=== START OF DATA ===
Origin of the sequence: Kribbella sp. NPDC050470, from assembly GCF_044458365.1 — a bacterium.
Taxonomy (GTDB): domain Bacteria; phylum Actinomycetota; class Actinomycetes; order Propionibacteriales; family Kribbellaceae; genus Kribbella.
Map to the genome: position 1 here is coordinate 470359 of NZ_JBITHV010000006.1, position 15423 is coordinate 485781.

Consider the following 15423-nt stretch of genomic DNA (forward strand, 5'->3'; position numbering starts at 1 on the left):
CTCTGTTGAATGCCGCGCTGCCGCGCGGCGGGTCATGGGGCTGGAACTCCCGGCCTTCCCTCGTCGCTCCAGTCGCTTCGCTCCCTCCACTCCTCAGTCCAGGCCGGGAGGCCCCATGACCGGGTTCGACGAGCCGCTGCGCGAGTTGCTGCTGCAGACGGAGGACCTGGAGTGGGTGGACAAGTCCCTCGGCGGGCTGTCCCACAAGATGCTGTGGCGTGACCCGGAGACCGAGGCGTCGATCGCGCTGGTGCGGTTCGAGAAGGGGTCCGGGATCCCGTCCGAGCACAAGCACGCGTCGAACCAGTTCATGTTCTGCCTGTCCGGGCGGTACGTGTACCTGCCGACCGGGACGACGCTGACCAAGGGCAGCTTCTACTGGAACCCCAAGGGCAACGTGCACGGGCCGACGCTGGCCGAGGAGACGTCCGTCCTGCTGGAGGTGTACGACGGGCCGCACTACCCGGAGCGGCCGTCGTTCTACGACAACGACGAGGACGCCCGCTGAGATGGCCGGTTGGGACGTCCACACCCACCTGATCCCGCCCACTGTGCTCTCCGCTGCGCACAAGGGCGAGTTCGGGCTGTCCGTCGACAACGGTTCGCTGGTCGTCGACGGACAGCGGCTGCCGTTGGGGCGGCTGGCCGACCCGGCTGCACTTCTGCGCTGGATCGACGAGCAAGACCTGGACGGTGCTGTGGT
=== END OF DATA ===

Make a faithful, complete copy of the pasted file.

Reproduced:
Origin of the sequence: Kribbella sp. NPDC050470, from assembly GCF_044458365.1 — a bacterium.
Taxonomy (GTDB): domain Bacteria; phylum Actinomycetota; class Actinomycetes; order Propionibacteriales; family Kribbellaceae; genus Kribbella.
Map to the genome: position 1 here is coordinate 470359 of NZ_JBITHV010000006.1, position 15423 is coordinate 485781.

Consider the following 15423-nt stretch of genomic DNA (forward strand, 5'->3'; position numbering starts at 1 on the left):
CTCTGTTGAATGCCGCGCTGCCGCGCGGCGGGTCATGGGGCTGGAACTCCCGGCCTTCCCTCGTCGCTCCAGTCGCTTCGCTCCCTCCACTCCTCAGTCCAGGCCGGGAGGCCCCATGACCGGGTTCGACGAGCCGCTGCGCGAGTTGCTGCTGCAGACGGAGGACCTGGAGTGGGTGGACAAGTCCCTCGGCGGGCTGTCCCACAAGATGCTGTGGCGTGACCCGGAGACCGAGGCGTCGATCGCGCTGGTGCGGTTCGAGAAGGGGTCCGGGATCCCGTCCGAGCACAAGCACGCGTCGAACCAGTTCATGTTCTGCCTGTCCGGGCGGTACGTGTACCTGCCGACCGGGACGACGCTGACCAAGGGCAGCTTCTACTGGAACCCCAAGGGCAACGTGCACGGGCCGACGCTGGCCGAGGAGACGTCCGTCCTGCTGGAGGTGTACGACGGGCCGCACTACCCGGAGCGGCCGTCGTTCTACGACAACGACGAGGACGCCCGCTGAGATGGCCGGTTGGGACGTCCACACCCACCTGATCCCGCCCACTGTGCTCTCCGCTGCGCACAAGGGCGAGTTCGGGCTGTCCGTCGACAACGGTTCGCTGGTCGTCGACGGACAGCGGCTGCCGTTGGGGCGGCTGGCCGACCCGGCTGCACTTCTGCGCTGGATCGACGAGCAAGACCTGGACGGTGCTGTGGT